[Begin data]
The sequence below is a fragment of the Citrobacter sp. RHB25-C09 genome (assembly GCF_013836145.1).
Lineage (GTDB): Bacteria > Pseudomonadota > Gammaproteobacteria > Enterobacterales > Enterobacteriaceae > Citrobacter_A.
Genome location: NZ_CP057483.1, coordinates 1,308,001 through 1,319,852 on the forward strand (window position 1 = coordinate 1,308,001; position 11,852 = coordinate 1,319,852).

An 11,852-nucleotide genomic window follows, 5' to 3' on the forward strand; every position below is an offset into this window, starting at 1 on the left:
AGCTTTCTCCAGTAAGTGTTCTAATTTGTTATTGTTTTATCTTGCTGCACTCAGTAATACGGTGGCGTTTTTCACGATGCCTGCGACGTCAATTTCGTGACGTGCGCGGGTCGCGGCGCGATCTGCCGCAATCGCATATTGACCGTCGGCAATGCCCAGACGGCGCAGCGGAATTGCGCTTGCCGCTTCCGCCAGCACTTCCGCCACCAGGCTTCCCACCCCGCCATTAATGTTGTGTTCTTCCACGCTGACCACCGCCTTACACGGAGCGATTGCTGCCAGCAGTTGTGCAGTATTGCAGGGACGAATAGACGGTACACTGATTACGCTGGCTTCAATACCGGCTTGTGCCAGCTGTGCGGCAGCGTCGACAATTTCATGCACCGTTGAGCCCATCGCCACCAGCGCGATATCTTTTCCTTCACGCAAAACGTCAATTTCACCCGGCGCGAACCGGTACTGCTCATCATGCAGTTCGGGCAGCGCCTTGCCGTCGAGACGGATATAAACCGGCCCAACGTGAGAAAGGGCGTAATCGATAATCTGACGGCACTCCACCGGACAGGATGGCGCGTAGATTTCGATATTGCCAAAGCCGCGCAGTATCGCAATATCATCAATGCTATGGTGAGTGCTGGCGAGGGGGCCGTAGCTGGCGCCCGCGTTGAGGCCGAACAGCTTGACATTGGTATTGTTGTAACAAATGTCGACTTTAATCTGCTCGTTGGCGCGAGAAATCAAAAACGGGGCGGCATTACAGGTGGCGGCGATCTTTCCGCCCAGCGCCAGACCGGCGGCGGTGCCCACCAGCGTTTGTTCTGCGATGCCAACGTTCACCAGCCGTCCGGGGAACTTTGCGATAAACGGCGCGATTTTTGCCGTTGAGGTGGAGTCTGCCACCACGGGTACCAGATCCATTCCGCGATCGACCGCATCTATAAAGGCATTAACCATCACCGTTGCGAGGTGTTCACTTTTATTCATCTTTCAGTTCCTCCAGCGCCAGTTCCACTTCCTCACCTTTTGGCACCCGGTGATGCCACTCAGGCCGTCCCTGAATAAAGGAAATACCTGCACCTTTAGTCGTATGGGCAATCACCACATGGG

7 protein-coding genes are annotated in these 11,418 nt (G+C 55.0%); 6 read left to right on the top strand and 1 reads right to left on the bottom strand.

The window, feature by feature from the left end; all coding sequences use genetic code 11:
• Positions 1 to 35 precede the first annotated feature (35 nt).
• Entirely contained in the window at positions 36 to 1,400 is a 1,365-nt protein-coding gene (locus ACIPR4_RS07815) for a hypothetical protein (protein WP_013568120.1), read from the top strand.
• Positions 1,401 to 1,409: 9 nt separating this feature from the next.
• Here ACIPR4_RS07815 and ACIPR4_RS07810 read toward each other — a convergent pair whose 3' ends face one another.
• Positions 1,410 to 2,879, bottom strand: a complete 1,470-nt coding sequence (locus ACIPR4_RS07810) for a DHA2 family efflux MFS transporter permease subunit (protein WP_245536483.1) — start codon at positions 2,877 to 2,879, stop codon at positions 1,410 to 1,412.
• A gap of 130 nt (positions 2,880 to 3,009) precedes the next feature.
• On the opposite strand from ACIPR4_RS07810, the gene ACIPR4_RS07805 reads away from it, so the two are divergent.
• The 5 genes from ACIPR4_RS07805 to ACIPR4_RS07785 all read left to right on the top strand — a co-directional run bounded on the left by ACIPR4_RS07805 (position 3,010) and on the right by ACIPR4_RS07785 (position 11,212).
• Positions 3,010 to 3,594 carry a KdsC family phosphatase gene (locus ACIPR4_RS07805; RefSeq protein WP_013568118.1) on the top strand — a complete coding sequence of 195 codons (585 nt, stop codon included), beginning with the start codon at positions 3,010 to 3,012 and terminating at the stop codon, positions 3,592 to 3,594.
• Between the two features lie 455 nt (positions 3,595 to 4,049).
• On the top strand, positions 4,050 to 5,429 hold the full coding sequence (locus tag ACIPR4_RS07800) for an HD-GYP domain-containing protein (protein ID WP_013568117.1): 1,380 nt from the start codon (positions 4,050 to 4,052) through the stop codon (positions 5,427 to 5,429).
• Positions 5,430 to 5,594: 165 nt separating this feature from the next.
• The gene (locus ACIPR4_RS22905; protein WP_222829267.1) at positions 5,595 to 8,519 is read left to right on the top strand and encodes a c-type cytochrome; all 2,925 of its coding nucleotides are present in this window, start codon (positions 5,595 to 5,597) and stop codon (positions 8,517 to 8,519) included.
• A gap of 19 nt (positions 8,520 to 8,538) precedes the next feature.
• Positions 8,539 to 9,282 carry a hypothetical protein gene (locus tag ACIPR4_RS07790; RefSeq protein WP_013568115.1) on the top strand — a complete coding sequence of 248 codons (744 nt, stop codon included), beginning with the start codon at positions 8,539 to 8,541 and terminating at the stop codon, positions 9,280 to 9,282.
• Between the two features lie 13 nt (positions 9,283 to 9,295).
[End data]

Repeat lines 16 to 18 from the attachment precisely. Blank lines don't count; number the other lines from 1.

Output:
• Positions 3,010 to 3,594 carry a KdsC family phosphatase gene (locus ACIPR4_RS07805; RefSeq protein WP_013568118.1) on the top strand — a complete coding sequence of 195 codons (585 nt, stop codon included), beginning with the start codon at positions 3,010 to 3,012 and terminating at the stop codon, positions 3,592 to 3,594.
• Between the two features lie 455 nt (positions 3,595 to 4,049).
• On the top strand, positions 4,050 to 5,429 hold the full coding sequence (locus tag ACIPR4_RS07800) for an HD-GYP domain-containing protein (protein ID WP_013568117.1): 1,380 nt from the start codon (positions 4,050 to 4,052) through the stop codon (positions 5,427 to 5,429).